For Federal and Postal employees thinking about filing for Federal Disability Retirement benefits under FERS or CSRS, there is the context of harassment & stress in the workplace, and then the medical condition which prevents one from performing one or more of the essential elements of one’s job. Sometimes, it is difficult to bifurcate the two.  That which is difficult, however, must sometimes be accomplished in order to be successful.  The origin of the medical condition may have to be set aside, because it “complicates” the proving of a Federal Disability Retirement application.  If one is contemplating filing for Federal Disability Retirement benefits, the story — however real — of the workplace harassment, may have to be left behind.

Sincerely, Robert R. McGill, Esquire

Federal Employee Medical Retirement: The Potential Drawback

One of the potential drawbacks in pursuing collateral employment issues concomitantly with a Federal Disability Retirement application is that, as such employment issues are active and clearly in the collective consciousness of the Agency, the Supervisor, and all involved, the issue itself often gets sneaked into a Federal Disability Retirement application under FERS or CSRS via the back door.  

This is not necessarily a negative thing, but can be a potential drawback if the Supervisor insists upon inserting the details of the collateral action in the Supervisor’s Statement.  Whether such insertion and accompaniment with a Federal Disability Retirement application is “proper” or not, is a separate matter.  From the perspective of the applicant who is awaiting a decision from the Office of Personnel Management, it matters not as to the proper actions of the Agency.  What such actions by the rogue supervisor does, is to deflect the focus away from the medical issue, and redirects the reviewing official/representative at OPM that the “reason” for one’s early retirement is not one based upon a medical issue, but rather, is because of stresses or other factors caused by a hostile work environment, harassment issues, etc.  This is normally a proposition which can be easily sidestepped, by arguing to OPM that whether or not such workplace issues have any basis or not, the treating doctor has nevertheless stated X, Y & Z.  However, it can still be problematic, and that is why collateral workplace issues should be avoided, if at all possible.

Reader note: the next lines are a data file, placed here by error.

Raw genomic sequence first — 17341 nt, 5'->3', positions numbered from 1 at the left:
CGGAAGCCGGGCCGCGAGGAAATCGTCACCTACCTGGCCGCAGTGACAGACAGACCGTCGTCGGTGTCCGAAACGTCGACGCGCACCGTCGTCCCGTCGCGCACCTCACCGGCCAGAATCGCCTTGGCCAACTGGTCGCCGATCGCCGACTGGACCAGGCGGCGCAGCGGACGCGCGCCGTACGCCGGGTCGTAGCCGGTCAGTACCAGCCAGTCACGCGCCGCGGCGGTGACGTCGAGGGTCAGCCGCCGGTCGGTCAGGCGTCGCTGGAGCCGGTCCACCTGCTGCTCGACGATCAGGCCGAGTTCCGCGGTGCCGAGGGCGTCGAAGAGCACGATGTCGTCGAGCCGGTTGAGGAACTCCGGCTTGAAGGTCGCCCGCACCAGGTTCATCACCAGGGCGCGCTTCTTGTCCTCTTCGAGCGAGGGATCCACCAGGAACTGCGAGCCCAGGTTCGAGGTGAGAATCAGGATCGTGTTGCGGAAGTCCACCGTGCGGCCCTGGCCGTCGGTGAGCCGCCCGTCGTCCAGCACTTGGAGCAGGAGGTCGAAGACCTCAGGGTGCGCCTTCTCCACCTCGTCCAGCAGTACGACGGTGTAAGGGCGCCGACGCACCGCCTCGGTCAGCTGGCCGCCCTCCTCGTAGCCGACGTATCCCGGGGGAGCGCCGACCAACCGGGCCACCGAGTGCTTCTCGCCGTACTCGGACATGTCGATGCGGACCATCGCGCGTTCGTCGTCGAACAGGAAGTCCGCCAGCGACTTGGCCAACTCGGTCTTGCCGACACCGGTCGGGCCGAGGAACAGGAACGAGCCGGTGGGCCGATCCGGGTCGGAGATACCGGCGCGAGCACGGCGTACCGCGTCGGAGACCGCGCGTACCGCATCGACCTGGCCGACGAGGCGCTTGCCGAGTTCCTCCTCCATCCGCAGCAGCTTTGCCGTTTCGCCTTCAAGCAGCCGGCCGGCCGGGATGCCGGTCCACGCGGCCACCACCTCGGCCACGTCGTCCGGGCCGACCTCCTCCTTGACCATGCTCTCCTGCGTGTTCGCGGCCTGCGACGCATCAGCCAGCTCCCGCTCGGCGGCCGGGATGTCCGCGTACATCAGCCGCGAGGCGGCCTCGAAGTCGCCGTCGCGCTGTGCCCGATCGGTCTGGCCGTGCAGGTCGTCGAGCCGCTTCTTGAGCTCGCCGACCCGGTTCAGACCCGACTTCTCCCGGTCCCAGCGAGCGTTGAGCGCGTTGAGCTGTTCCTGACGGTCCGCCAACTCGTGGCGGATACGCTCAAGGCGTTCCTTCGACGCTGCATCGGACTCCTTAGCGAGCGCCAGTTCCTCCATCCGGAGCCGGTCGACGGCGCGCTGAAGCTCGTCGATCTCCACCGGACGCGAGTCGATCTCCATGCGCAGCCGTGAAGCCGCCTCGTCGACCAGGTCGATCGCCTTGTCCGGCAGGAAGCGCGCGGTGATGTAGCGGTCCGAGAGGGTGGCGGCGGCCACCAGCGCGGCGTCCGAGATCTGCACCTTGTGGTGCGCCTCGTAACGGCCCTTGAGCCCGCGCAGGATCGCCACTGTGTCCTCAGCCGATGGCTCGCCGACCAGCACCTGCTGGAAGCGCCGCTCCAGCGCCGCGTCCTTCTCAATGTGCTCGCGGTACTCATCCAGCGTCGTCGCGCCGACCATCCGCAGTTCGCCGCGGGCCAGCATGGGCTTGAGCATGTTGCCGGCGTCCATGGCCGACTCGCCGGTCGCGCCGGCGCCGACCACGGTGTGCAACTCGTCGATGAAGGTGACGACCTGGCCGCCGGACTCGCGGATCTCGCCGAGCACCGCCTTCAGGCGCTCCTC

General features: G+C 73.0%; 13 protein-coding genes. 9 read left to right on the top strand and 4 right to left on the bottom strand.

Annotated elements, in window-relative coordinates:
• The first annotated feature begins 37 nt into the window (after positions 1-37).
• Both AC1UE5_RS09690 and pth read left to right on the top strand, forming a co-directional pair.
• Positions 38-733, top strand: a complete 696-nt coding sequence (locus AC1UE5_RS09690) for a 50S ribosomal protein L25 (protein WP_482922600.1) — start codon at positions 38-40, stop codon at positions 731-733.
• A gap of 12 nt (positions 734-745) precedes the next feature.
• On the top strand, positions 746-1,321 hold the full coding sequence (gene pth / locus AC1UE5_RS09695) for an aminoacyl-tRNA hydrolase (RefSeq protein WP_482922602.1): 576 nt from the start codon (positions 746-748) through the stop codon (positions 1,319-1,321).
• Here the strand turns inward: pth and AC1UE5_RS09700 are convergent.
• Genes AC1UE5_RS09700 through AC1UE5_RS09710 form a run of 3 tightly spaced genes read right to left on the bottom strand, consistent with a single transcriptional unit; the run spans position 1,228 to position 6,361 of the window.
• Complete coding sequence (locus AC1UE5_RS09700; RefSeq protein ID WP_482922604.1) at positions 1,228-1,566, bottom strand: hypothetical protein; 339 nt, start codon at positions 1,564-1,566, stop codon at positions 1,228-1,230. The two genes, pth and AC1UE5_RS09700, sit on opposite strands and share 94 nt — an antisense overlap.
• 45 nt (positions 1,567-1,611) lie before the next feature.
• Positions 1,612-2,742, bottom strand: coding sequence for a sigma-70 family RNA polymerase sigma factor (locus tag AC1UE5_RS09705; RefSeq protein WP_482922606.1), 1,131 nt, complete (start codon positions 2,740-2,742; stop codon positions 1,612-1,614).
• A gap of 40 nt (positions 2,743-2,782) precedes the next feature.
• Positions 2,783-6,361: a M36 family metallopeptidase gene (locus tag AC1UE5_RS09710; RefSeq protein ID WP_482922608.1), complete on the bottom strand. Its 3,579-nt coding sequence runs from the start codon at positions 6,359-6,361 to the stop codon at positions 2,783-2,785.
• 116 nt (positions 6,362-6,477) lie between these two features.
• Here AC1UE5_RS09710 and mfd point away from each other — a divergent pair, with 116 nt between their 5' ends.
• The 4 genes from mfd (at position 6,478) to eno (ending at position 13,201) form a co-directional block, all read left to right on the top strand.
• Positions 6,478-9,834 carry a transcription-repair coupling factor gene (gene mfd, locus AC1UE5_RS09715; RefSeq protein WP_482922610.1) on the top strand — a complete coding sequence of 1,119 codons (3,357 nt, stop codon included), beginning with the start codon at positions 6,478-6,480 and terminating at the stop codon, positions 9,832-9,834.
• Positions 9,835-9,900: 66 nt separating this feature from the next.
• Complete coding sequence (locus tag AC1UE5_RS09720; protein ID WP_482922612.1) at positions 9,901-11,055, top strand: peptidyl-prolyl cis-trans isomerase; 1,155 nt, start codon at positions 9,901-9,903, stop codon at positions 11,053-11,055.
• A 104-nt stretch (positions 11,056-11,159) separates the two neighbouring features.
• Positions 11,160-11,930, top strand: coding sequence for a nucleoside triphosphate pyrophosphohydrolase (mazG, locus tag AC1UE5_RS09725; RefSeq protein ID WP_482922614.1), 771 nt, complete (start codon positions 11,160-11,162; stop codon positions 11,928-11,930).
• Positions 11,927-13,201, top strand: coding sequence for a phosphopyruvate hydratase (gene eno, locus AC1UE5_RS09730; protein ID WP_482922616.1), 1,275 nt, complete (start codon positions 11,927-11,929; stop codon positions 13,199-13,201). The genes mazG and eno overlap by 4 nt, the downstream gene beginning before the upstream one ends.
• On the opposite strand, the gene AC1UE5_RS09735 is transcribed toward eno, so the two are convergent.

Sincerely, Robert R. McGill, Esquire

OPM Disability Retirement: Fairness

“Fairness” is a difficult concept to set aside, even when it is in the best interests of one to do so.  The underlying list of supporting reasons may be many — that the Agency engaged in acts X, Y & Z; that the Agency or named Supervisor did certain things, etc.

In a Federal Disability Retirement case, it is often not a good idea to focus upon issues of fairness.  In representing clients, my focus is upon proving by a preponderance of the evidence that a Federal or Postal employee is eligible and ultimately entitled to receiving Federal Disability Retirement benefits under FERS or CSRS.

Issues of agency actions; whether a Federal or Postal Worker was treated “fairly”; whether the National Reassessment Program is “fair”; all of these issues become peripheral, and sometimes harmful to the process of filing for and obtaining Federal Disability Retirement benefits.

To paraphrase an old adage, it is my job to keep that which is central to the issue, my center of attention, and to sweep aside the superfluous as just that —  distractions which should not be allowed to impede or otherwise impact the purpose of the entire process:  to get an approval from the Office of Personnel Management for one’s Federal Disability Retirement application.

Sincerely,

Robert R. McGill, Esquire